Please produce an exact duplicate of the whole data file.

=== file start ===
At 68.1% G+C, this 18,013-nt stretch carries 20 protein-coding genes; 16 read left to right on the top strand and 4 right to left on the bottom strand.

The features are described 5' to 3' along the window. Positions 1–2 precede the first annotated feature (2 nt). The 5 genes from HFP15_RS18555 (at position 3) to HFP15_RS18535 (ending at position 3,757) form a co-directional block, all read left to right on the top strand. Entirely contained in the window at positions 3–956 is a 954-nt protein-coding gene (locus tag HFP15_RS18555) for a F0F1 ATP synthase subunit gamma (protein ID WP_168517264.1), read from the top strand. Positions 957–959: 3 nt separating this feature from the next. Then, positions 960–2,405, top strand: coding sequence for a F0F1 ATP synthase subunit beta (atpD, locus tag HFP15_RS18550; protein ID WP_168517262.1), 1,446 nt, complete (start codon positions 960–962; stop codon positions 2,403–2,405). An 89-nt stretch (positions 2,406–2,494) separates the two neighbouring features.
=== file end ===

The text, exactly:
At 68.1% G+C, this 18,013-nt stretch carries 20 protein-coding genes; 16 read left to right on the top strand and 4 right to left on the bottom strand.

The features are described 5' to 3' along the window. Positions 1–2 precede the first annotated feature (2 nt). The 5 genes from HFP15_RS18555 (at position 3) to HFP15_RS18535 (ending at position 3,757) form a co-directional block, all read left to right on the top strand. Entirely contained in the window at positions 3–956 is a 954-nt protein-coding gene (locus tag HFP15_RS18555) for a F0F1 ATP synthase subunit gamma (protein ID WP_168517264.1), read from the top strand. Positions 957–959: 3 nt separating this feature from the next. Then, positions 960–2,405, top strand: coding sequence for a F0F1 ATP synthase subunit beta (atpD, locus tag HFP15_RS18550; protein ID WP_168517262.1), 1,446 nt, complete (start codon positions 960–962; stop codon positions 2,403–2,405). An 89-nt stretch (positions 2,406–2,494) separates the two neighbouring features.